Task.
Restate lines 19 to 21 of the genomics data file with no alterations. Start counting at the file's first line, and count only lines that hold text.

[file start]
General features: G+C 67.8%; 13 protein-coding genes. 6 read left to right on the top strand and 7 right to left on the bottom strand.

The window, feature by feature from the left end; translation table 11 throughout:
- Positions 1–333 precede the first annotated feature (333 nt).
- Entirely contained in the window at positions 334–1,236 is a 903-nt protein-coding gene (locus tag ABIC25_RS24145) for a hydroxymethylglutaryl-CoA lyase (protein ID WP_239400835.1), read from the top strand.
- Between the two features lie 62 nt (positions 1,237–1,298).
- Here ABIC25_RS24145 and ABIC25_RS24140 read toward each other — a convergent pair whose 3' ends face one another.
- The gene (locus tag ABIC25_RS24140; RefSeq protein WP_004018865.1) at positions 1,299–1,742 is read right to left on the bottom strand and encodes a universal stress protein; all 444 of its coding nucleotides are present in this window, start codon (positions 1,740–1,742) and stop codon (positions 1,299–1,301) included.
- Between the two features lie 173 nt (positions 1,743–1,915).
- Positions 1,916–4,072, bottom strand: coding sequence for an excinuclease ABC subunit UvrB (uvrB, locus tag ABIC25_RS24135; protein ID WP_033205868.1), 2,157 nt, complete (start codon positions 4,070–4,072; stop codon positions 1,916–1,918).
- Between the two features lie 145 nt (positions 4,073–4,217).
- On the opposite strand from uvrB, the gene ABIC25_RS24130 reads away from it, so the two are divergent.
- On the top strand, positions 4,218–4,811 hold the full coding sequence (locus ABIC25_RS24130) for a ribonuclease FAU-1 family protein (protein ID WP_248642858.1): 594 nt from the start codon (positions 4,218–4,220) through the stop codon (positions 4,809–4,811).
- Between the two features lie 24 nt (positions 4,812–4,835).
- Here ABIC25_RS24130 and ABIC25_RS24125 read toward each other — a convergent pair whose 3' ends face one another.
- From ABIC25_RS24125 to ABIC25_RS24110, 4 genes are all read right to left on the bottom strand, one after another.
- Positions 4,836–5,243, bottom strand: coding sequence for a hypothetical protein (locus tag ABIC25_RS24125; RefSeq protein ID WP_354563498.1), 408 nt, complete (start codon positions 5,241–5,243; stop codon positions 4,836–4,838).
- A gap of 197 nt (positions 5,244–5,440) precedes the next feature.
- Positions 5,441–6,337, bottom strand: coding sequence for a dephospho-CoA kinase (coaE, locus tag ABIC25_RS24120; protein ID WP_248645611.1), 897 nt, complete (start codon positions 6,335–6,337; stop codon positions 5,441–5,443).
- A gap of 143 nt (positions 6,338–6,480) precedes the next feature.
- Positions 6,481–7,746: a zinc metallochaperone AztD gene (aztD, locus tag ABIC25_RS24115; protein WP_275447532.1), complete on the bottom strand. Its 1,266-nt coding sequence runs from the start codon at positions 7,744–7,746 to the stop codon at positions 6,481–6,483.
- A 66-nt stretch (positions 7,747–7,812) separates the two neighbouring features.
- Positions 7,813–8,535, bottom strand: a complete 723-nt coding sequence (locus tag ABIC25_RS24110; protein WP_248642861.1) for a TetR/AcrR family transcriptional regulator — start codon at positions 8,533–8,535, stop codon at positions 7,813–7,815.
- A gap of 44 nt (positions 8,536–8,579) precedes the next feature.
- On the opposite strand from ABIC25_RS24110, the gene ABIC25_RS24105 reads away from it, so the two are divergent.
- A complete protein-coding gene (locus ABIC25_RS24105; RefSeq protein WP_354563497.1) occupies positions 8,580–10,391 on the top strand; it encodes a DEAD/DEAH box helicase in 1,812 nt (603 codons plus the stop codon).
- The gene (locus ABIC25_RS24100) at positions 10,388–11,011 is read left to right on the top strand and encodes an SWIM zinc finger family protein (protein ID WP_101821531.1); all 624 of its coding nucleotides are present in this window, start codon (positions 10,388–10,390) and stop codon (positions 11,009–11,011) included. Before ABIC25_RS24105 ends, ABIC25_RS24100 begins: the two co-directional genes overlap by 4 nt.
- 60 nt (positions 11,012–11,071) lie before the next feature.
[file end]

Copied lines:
- A gap of 143 nt (positions 6,338–6,480) precedes the next feature.
- Positions 6,481–7,746: a zinc metallochaperone AztD gene (aztD, locus tag ABIC25_RS24115; protein WP_275447532.1), complete on the bottom strand. Its 1,266-nt coding sequence runs from the start codon at positions 7,744–7,746 to the stop codon at positions 6,481–6,483.
- A 66-nt stretch (positions 7,747–7,812) separates the two neighbouring features.